Once Upon A Time In Calcutta Review: A Heartbreaking Fairytale About A City That Survives

Premiering at the Venice International Film Festival, Aditya Vikram Sengupta's third film imbues poetry even in the most desolate scenes
Once Upon A Time In Calcutta Review: A Heartbreaking Fairytale About A City That Survives

Directed by: Aditya Vikram Sengupta

Written by: Aditya Vikram Sengupta

Cast: Sreelekha Mitra, Bratya Basu, Satrajit Sarkar, Arindam Ghosh, Anirban Chakrabarti, Shayak Roy

Cinematography: Gökhan Tiryaki

Edited by: Aditya Vikram Sengupta

Aditya Vikram Sengupta is one of the most distinctive voices in contemporary Indian cinema. His debut film Asha Jaoar Majhe was an exquisitely visualised, melancholic meditation on the bond between a husband and wife. The film, which had no dialogue, won the National Award for best debut film and premiered at Venice Days, a sidebar to the Venice International Film Festival. His second film Jonaki premiered at the International Film Festival Rotterdam. With his third film, Once Upon a Time in Calcutta, Aditya is back in Venice. It is the only Indian film playing at the festival this year.

The title suggests a fairy tale. It also recalls other similarly titled films such as Quentin Tarantino's Once Upon a Time in Hollywood and acclaimed Turkish director Nuri Bilge Ceylan's Once Upon a Time in Anatolia. Ceylan's cinematographer, Gökhan Tiryaki has also shot this film, which was inspired by true events.  The lives and incidents that Aditya depicts are desperately sad but what makes Once Upon a Time in Calcutta memorable are the hints of magic he sprinkles here. The city is crumbling – literally. And yet, these men and women find flashes of joy, compassion and something like redemption. Aditya, who has written the film, even bungs in comedy. At one point, two bald men chat in serious tones about onion juice regenerating hair growth. And mosquitoes add a bit of fun.

Like his first film, this one too is propelled by a strong female character. Ela is a wife, mother and working woman. But her marriage is in shambles – her husband Shishir and she have retreated into the polite postures of roommates who share a space but not a life. Her four-year-old daughter has succumbed to her illness and Ela is hoping to start anew. Ela's mother was a cabaret dancer. She was in a relationship with the owner of a theatre, which is now dilapidated and almost completely abandoned – these scenes were shot on location at the old Sarkarina Theatre in North Calcutta. The property is controlled by her reclusive stepbrother who refuses to move out or sell the site to developers. Meanwhile Ela struggles with grief, alcohol, the many men in her life, a financial crisis and her desire to find a sliver of happiness.

Ela is played by Bengali actor Sreelekha Mitra who is absolutely brilliant. Like Swastika Mukherjee in Paatal Lok or Shefali Shah in Dil Dhadakne Do, Sreelekha suggests the allure and ache of a woman who has endured. Ela might drown her sorrows in Old Monk rum but she isn't one for self-pity. She soldiers on with what she has, including her fading beauty. We see Ela wearing face masks. Even when her life is in shambles, her nails are manicured. But this doesn't come off as vain. It feels more like self-preservation. Like the city she lives in, Ela is both scavenger and survivor.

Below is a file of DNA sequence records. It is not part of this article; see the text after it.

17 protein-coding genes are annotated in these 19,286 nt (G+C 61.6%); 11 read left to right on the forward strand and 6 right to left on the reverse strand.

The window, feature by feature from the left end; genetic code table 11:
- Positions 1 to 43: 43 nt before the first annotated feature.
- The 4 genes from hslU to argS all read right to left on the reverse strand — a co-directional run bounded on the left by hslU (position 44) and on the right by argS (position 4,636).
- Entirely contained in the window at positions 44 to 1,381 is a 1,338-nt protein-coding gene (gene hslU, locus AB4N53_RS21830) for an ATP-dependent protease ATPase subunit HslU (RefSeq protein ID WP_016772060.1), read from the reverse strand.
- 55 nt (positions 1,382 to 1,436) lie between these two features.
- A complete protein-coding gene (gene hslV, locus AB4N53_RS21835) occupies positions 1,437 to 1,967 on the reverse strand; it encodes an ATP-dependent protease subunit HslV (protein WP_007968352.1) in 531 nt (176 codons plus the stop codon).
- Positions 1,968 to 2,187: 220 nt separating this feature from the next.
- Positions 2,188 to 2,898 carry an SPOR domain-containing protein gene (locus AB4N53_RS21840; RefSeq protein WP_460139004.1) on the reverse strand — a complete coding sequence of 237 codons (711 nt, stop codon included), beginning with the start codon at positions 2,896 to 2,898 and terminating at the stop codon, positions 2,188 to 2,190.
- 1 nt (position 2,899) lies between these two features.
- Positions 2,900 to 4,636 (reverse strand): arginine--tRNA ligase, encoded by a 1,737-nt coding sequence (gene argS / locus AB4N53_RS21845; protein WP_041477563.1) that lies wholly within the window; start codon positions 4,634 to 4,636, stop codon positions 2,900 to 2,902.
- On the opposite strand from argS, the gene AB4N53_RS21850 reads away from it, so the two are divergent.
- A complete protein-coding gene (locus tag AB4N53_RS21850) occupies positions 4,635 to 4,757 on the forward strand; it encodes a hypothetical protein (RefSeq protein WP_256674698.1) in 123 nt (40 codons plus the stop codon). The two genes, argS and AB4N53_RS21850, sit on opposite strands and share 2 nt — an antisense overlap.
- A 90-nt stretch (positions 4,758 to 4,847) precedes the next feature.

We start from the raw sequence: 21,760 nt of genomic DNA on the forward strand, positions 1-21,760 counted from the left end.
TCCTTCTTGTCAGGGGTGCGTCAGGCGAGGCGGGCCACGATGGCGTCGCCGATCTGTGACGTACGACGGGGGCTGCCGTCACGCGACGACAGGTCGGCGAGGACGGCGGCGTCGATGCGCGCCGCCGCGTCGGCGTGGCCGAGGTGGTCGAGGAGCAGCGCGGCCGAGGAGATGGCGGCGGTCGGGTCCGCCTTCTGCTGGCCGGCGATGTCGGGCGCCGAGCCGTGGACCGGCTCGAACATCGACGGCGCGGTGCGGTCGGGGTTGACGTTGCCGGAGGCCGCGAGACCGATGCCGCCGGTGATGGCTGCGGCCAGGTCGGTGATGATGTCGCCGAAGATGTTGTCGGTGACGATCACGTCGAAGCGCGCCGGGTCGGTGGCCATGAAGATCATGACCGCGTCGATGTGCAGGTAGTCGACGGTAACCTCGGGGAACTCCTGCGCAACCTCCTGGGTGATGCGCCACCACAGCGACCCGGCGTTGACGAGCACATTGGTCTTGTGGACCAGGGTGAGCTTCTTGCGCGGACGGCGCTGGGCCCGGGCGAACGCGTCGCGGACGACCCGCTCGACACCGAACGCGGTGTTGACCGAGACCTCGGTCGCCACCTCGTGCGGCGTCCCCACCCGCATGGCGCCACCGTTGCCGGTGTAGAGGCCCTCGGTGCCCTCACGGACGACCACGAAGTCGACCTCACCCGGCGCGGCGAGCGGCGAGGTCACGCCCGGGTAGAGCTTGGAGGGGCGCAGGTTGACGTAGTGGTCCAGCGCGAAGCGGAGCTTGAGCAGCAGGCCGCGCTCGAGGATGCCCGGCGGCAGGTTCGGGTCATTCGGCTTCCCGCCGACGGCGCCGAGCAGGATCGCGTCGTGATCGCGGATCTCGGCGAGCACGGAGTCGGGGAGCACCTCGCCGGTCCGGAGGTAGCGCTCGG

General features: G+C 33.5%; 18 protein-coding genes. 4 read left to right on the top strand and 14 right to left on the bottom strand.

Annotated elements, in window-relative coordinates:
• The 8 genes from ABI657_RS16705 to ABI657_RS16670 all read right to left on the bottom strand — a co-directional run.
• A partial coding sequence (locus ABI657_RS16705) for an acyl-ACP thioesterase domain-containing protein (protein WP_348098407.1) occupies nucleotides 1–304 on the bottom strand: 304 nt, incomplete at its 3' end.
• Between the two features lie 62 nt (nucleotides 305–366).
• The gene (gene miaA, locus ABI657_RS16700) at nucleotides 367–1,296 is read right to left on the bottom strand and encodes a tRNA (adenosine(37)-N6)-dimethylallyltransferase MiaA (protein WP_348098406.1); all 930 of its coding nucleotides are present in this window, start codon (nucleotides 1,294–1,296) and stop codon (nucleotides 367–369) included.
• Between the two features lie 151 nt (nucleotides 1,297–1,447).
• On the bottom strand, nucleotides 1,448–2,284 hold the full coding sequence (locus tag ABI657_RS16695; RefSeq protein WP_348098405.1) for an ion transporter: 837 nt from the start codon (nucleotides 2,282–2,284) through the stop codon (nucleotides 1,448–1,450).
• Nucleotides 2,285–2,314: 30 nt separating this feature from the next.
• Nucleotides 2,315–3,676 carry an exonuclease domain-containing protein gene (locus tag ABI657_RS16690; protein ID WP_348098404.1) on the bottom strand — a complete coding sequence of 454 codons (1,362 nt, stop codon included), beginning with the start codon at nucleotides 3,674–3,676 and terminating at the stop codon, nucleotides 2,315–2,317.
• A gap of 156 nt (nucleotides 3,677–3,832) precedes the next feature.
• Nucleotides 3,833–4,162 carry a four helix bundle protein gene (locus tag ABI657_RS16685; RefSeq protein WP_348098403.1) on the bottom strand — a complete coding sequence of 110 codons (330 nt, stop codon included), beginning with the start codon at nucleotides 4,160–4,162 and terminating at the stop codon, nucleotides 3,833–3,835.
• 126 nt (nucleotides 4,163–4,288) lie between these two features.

Sreelekha plays Ela without a trace of vanity. Her circumstances might be pathetic but she certainly isn't. Instead, Aditya and Gokhan imbue her life with poetry.  There is a desolate scene in which Ela decides to do what she must to get the life that she wants. She dresses up and steps out for a rendezvous with her shady boss who has been insistently flirting with her. She looks glorious in red. A little before that, we see Ela tenderly handling a red costume that her mother wore, suggesting that both women were forced to make compromises. As Ela steps out, a man with a mosquito fog machine sprays the narrow lane. The scene echoes visuals from Bollywood fantasies in which glamour is made mysterious by mist. This is the saddest version of that.

In another scene, another female character is lying down with her hair spilling over the side of the bed. Smoke is perfuming her hair, which echoes Chandramukhi in a similar pose in Sanjay Leela Bhansali's Devdas. Except here the smoke is from a mosquito coil placed on the floor. Like a miniature painter, Aditya crams each frame with details. A herd of cows walks in front of a newly built high-rise building underlining the schizophrenia of Calcutta as a city – one that is simultaneously rural and urban, old and new, decaying and renewing. Which is perhaps why the name in the film's title is Calcutta and not Kolkata. An oversized dinosaur statue plays a key role as do busts of Rabindranath Tagore. The Nobel Laureate's shadow hangs over the story – pay keen attention to the soundtrack, which includes a remix of a Tagore song, alluding to howlike the city, even its most iconic inhabitant has been given a makeover suited to this post-communist era time.

Aditya is a master of mood and visuals. Once Upon a Time in Calcutta has a lovely, lyrical quality to it. And the casting – Bratya Basu, Satrajit Sarkar, Arindam Ghosh, Anirban Chakrabarti and debutant Shayak Roy – is bang on.

This is a film bookended by death but what stayed with me was Ela's determination to live. The glorious last shot suggests that even in a fairy tale as heartbreaking as this, perhaps there is a happily ever after.

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